Leak-detection surveys save water, money for Cranberry
In the late 1990s, Cranberry lost about 15 percent of its water to leaks.
Today, the township loses about 5 percent.
Township officials aggressively search for leaks by listening for them, and they'll conduct their annual fall survey until Oct. 18.
The township conducts a second survey each spring.
“This saves hundreds of thousands of dollars and millions of gallons of water each year,” said Joseph Leavens, manager of the township's sewer and water operations.
Checking for leaks is labor intensive. Leavens and his crew spend about six weeks each year doing it.
“The spring and fall are the best time to listen for leaks,” he said.
“You can't do it if it's raining. You can't do it if there's a lot of wind because you will not be able to hear anything.”
The crews use sonic equipment to listen at main, live valves and at the township's 1,100 fire hydrants.
“Most of Cranberry's water system is duct line or cast iron. They transmit the sound of a water leak very well,” Leavens said.
If crews hear the sound of a water leak, they determine whether the leak is on township or private property. Property owners are notified and are given several weeks to fix the leak.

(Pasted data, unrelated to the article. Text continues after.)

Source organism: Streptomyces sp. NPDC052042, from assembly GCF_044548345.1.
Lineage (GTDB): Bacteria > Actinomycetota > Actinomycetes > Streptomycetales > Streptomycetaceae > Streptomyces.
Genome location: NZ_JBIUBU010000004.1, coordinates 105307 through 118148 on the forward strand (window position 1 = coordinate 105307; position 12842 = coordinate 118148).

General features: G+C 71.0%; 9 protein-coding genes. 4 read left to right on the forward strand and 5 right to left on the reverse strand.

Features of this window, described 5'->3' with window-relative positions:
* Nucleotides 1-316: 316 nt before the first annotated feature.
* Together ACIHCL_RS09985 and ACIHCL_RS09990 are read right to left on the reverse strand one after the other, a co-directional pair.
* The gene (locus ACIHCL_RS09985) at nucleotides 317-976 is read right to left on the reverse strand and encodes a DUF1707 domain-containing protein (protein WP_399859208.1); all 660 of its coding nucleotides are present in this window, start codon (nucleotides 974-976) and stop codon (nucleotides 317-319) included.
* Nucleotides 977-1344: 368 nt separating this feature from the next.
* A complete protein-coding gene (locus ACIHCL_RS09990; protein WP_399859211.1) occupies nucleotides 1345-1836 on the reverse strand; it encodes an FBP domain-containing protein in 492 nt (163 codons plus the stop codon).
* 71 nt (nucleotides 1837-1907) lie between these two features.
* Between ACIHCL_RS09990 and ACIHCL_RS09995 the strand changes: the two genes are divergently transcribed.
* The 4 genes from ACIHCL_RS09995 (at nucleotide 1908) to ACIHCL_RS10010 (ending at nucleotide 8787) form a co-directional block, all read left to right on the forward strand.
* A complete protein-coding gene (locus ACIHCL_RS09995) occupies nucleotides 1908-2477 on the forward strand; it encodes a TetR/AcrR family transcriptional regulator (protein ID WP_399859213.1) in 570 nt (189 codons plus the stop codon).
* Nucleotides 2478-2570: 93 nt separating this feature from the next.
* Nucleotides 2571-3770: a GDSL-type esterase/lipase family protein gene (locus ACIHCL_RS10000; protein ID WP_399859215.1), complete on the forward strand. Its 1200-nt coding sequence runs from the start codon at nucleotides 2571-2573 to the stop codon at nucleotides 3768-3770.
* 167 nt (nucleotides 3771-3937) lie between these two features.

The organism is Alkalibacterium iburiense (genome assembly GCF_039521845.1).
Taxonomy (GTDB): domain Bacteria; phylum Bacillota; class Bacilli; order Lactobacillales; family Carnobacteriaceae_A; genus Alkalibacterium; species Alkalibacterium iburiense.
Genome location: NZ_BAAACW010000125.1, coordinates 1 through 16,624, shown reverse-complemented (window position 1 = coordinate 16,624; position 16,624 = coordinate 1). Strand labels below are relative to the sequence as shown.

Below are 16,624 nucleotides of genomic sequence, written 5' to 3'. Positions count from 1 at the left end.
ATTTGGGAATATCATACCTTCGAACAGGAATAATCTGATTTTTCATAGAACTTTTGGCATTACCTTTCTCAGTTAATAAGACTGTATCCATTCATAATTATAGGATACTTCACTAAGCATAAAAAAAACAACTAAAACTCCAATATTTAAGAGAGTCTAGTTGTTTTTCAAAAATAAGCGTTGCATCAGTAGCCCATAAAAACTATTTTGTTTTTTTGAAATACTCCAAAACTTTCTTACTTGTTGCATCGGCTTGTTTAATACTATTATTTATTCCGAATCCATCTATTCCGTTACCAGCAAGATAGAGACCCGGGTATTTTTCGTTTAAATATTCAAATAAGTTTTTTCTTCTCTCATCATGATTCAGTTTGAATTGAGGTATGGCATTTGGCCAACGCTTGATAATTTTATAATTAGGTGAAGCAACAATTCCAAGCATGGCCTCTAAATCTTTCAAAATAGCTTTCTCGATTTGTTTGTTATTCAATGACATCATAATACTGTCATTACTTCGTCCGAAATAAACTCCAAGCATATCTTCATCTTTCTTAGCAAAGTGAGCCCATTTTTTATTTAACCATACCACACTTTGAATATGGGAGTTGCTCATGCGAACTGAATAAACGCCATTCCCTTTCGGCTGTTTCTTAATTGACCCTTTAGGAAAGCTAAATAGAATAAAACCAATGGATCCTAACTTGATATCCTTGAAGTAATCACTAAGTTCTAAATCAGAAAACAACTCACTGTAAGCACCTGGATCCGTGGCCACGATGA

“Fixing a leak is not optional. All ratepayers pay for leaks,” Leavens said.
During the past five years, township workers have discovered about 30 leaks.
Cranberry gets its water from the West View Water Authority.
The township uses about 880 million gallons of water each year.
According to the United States Geological Survey, domestic water use in the United States is 29.4 billion gallons per day.
Average domestic water use per person is 98 gallons per day.
Water loss is greater in older water systems than in a modern system like Cranberry's, said John Brosious, deputy director of the Pennsylvania Municipal Authorities Association.
“You see much more loss in older systems,” he said.
“You are losing a product you have already put money into by treating it. Lost water is reflected in bills and water rates.”
Water leaks also can be a public safety issue, he said.
“Any time you have leaks, you run the risk of sinkholes and other collapses,” he said.
Leaking water also damages pavement, causes icing problems and damages utilities, said Ed Osann, team leader for water efficiency at the Natural Resources Defense Council.
“Utilities need to be more proactive about stopping leaks. Lots of utilities in the northeast and Midwest have substantial water losses. There are utilities in Pennsylvania that are losing 25 or 30 percent of their water,” he said.
Rick Wills is a staff writer for Trib Total Media. He can be reached at 412-320-7944 or at email@example.com.
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